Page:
“We won’t allow our sympathy of providing a relatively-free education to exceed our interest of providing a safe learning environment.”

The school’s gate security guard, Hilary Johnson, interrupted the interview with the VPSA, who is the eldest child of the School’s Founder/Administrator.

“Chief, I’ve just arrested a bottle containing egg nug mixed with grass from a female student’s book bag!” Hilary reported to the VPSA, and displayed a glass container with creamy liquid. “You know, last week we arrested a bottled honey with opium hidden in another student’s bag.”

The culprit, a dark-complexion, swollen-lips girl, was marched out of the fence.

“I will attack you, if you don’t give my bottle back to me,” she threatened the security while going out.

On the same day, the School’s Administrative Body expelled the entire 10th Grade-2 class over refusal to disclose the identity of a classmate, who had written on the wall in the class on Wednesday, October 5.

“The class disobeyed my instruction to show the culprit, regardless of my threat to expel the entire class if it continues hiding the wrongdoer,” Administrator (Rev.) Liberty, Sr. complained during interview.

But the school’s administrative body later pardoned and called back to school on Monday, October 8, after the culprit confessed, the VPSA disclosed to this writer.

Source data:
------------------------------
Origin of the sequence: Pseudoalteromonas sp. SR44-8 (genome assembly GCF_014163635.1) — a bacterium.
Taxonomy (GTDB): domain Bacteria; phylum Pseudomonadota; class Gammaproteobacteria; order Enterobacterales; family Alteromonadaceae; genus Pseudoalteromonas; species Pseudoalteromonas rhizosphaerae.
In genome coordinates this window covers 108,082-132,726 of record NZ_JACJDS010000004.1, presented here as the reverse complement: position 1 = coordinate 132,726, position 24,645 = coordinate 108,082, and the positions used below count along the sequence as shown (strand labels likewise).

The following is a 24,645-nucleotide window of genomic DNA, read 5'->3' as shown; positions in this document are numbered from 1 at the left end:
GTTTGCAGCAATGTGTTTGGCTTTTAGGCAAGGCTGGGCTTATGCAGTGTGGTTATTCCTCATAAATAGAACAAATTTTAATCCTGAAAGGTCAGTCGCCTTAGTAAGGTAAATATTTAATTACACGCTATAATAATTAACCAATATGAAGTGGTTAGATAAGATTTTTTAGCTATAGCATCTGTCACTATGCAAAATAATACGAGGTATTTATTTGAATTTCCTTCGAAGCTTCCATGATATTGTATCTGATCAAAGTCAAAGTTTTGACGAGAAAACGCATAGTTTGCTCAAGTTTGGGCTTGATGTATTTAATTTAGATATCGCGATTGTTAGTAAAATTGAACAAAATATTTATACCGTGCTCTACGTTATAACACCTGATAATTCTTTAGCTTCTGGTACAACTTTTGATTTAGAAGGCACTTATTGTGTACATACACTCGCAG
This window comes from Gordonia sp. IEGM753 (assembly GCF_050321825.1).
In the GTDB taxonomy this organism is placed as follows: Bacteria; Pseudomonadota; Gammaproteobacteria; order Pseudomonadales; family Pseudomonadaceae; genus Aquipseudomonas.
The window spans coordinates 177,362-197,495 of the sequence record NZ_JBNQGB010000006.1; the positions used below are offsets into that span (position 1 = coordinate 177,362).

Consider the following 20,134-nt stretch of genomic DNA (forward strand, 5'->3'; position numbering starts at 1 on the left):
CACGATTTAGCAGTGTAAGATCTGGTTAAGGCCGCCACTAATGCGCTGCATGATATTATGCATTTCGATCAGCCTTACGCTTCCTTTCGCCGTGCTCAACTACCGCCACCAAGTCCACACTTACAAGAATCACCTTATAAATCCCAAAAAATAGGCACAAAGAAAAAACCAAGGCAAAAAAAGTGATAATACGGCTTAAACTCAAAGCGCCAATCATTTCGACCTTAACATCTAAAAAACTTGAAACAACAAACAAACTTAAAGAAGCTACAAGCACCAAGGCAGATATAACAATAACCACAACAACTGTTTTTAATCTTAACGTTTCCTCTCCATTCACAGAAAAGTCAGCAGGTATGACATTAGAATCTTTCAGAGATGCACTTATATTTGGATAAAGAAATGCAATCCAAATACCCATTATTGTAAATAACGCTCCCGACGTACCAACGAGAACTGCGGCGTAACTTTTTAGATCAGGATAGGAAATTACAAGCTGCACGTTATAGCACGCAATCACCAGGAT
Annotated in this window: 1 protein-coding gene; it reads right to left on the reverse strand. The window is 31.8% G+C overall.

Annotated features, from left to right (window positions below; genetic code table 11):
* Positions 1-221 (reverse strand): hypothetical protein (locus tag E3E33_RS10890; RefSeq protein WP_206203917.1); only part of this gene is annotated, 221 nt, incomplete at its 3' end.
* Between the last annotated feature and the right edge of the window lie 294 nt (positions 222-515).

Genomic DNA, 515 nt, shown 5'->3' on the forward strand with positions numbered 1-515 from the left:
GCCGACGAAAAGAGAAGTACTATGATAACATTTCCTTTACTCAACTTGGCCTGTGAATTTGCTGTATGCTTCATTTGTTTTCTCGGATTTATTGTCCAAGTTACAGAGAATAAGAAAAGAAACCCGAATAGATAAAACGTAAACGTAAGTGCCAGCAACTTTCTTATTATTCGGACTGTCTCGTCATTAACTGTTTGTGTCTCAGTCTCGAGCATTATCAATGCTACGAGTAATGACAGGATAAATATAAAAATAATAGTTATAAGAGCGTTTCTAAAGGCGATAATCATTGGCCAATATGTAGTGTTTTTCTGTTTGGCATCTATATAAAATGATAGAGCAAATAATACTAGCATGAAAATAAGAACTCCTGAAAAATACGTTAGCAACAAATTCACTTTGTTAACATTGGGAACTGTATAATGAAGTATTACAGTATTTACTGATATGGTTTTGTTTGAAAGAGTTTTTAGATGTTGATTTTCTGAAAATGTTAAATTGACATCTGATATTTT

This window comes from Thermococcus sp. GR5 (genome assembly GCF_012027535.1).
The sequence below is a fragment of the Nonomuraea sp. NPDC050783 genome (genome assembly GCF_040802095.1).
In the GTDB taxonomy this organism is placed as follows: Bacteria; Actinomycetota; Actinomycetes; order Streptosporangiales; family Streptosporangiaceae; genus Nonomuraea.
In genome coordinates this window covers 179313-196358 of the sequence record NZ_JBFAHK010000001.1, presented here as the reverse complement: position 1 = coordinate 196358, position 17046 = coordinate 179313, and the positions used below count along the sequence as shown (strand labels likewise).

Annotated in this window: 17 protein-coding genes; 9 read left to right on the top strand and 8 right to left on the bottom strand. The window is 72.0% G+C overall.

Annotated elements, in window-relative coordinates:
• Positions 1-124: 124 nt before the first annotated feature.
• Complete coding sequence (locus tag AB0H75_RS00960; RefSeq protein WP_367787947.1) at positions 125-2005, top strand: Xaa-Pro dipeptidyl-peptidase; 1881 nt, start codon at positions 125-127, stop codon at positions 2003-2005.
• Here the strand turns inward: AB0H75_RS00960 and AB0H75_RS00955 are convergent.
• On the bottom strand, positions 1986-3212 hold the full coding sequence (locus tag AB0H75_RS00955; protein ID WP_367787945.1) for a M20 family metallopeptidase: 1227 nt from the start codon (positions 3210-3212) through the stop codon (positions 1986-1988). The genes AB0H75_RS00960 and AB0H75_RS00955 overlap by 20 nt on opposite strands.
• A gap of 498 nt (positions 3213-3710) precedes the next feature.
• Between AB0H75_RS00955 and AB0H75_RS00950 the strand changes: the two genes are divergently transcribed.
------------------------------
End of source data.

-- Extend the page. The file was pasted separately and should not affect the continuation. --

Some visitors to Christian High had given reports on “criminal records” of some its ‘new students’.

“I can’t throw these students out on what other had said against them, until they had exhibited in this school the same vices reported against them,” Principal Liberty, Sr. said.

On the school campus on Wednesday, October 3; and Monday, October 7, I saw some students ‘sacking’—trouser hanging far below the buttocks, belt loosened.

Teacher Christopher Cooper, 28, of the afternoon’s session, says he doesn’t experience the ‘zogoic’ attitudes from students his colleagues most often complain about.

“The students are calmed and behave responsibly in each of my classes,” said the young teacher handling Science for classes 3 to 6; General Science for grades 7 and 9th; and Biology for grade 10 to 12. 

Rev. Liberty’s Mission, being shared by all other persons at Christian High School, is to build a future leadership that will obey rules.

“We are molding a future leadership of Liberians, who will be law-abiding, especially following public order rule like standing in a queue to enter a public vehicle. This is not happening in most of the places—even at religious centers,” he said.

Christian High School was one of the few educational institutions that absorbed former ex-fighters after the Liberian civil war. Those ex-fighters, who had come out to be civil.

“Some people opposed our taking them into our school, but I stood my ground on my vision of providing education for all persons—including former killers,” said Dr. Liberty, who got much of his orientation in the U.S. where he served as a missionary and ran a teaching-and-feeding Organization from 2001 to 2017.